By Eric Michael Ward
Skin, in its simplest description, is simply the outer covering of our bodies. It seems so miniscule when defined as such, right? But let's dig a little deeper. Physically, skin serves as a barrier to matter that shouldn't reach inside of us, while architecturally skin serves as the walls of our temple that protects everything sacred inside. Mentally, we've seen skin be contorted into some pseudo-measure of success. For example, the lighter you are, the more successful you are, and tragically even, the more successful you will be. Consider the ongoing joke of a black man marrying a white woman as the ultimate stamp of, "bro you made it" ideology. Success? Eh.
We even witness our worth being ascribed to us based on our skin. The darker we are, the lower we are as a human being, or we aren't even viewed as human at all. What a paradigm, right? How dangerous would our world be if it actually operated under such a brutal law? Well, the answer is around us. But I've learned that there is much more to our skin. With a simple observation of our skin, we can see family; we can see nativity; we can see: LOVE. Our skin, rich in melanin, symbolizes success. Our skin symbolizes worth. Civilization. Arithmetic. Science. Faith. Origin. Our skin embodies strength. Perseverance. Life. Why else would our skin shine with the sun? I say it's time we shift the popular paradigm. How amazing would our world be if we praised melanin, instead of demonizing it?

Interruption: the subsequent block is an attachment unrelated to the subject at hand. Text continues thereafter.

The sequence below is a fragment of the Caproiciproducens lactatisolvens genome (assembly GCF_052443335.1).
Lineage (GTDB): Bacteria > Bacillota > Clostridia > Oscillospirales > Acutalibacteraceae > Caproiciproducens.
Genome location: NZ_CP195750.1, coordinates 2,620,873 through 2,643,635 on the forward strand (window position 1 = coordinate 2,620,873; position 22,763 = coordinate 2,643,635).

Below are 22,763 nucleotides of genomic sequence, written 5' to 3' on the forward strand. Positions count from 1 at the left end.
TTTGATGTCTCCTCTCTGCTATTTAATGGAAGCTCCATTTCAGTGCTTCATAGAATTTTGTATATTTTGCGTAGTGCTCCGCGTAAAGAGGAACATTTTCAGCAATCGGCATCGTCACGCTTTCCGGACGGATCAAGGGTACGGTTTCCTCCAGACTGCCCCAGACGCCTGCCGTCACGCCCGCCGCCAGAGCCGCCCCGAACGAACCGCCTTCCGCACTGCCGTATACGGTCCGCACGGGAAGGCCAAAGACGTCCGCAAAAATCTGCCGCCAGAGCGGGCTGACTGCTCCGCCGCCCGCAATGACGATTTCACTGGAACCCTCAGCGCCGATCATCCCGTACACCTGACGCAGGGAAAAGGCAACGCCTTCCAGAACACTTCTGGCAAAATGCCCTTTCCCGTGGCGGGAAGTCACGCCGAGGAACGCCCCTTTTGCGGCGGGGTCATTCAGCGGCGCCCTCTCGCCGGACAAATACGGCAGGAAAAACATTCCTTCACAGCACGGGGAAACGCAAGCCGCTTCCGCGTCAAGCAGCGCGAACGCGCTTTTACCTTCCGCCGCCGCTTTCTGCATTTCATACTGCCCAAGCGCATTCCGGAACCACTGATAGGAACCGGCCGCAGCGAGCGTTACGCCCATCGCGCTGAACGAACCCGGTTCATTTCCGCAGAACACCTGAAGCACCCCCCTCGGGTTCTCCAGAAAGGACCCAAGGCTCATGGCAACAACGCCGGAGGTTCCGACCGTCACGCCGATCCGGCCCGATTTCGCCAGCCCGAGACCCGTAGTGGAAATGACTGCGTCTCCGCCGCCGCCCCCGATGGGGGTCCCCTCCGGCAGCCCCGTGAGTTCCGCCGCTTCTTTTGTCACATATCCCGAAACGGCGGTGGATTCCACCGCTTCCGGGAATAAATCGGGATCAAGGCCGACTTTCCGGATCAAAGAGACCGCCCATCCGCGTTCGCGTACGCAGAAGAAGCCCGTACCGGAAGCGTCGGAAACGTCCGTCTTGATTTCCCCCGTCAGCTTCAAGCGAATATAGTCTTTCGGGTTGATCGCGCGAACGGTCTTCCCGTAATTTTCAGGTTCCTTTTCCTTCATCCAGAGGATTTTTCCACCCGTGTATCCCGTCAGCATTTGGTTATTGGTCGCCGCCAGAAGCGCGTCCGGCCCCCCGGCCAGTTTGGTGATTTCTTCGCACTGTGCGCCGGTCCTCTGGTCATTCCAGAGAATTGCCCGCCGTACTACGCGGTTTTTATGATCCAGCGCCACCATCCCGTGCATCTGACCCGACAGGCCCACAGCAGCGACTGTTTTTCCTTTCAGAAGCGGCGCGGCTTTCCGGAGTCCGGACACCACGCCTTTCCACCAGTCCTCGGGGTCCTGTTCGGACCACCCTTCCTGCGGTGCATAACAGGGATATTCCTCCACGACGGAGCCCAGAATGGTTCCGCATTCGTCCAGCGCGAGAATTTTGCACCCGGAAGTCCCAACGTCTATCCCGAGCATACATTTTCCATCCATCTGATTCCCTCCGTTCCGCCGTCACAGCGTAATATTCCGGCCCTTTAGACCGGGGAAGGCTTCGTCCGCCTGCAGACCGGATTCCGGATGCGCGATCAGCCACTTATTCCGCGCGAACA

About Eric Michael Ward Who knew that taking all of those family pictures during road trips and recording everything that caught my eye would start to pay off someday? God knew. Did my dad know that introducing me to Spike Lee Joints at an early age would foster and affirm my love for the black aesthetic? Did my mom realize that introducing me to Alfred Hitchcock films would enhance my already annoying habit of innovating and thinking outside of the box? Although my early childhood dreams of becoming a movie director never came true, God has still used my gift to see in other mediums. Photography is that perfect avenue for someone who is tired of talking, and yet wants everyone to listen. As a writer, photography is what allows me to see the world and communicate in ways that I usually could not. Inspired mostly from the students I teach as an high school English teacher, the gospel and hip hop and jazz and soul music my ears have known since I was a young boy, and the simple yet complex species we simply call, “people,” I am elated to be a black artist and thankful to be created to create.